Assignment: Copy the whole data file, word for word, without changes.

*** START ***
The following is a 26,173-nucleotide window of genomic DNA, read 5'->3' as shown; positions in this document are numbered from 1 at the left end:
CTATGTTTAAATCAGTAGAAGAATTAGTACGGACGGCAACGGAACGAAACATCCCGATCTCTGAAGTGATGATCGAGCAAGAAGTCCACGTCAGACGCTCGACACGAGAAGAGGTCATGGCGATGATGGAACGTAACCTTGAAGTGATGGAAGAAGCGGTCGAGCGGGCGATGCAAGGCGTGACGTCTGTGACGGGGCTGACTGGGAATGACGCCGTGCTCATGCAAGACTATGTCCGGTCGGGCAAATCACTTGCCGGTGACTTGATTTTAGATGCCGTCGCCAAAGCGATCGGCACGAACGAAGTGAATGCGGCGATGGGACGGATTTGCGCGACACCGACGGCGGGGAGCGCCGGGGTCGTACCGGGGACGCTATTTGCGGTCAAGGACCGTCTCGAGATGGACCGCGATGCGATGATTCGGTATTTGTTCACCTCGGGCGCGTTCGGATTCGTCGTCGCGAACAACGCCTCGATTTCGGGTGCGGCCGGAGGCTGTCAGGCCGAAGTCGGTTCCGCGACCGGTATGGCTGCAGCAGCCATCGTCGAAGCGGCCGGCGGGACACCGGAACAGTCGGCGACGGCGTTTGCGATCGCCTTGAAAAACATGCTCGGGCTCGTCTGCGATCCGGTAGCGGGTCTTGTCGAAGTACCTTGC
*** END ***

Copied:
The following is a 26,173-nucleotide window of genomic DNA, read 5'->3' as shown; positions in this document are numbered from 1 at the left end:
CTATGTTTAAATCAGTAGAAGAATTAGTACGGACGGCAACGGAACGAAACATCCCGATCTCTGAAGTGATGATCGAGCAAGAAGTCCACGTCAGACGCTCGACACGAGAAGAGGTCATGGCGATGATGGAACGTAACCTTGAAGTGATGGAAGAAGCGGTCGAGCGGGCGATGCAAGGCGTGACGTCTGTGACGGGGCTGACTGGGAATGACGCCGTGCTCATGCAAGACTATGTCCGGTCGGGCAAATCACTTGCCGGTGACTTGATTTTAGATGCCGTCGCCAAAGCGATCGGCACGAACGAAGTGAATGCGGCGATGGGACGGATTTGCGCGACACCGACGGCGGGGAGCGCCGGGGTCGTACCGGGGACGCTATTTGCGGTCAAGGACCGTCTCGAGATGGACCGCGATGCGATGATTCGGTATTTGTTCACCTCGGGCGCGTTCGGATTCGTCGTCGCGAACAACGCCTCGATTTCGGGTGCGGCCGGAGGCTGTCAGGCCGAAGTCGGTTCCGCGACCGGTATGGCTGCAGCAGCCATCGTCGAAGCGGCCGGCGGGACACCGGAACAGTCGGCGACGGCGTTTGCGATCGCCTTGAAAAACATGCTCGGGCTCGTCTGCGATCCGGTAGCGGGTCTTGTCGAAGTACCTTGC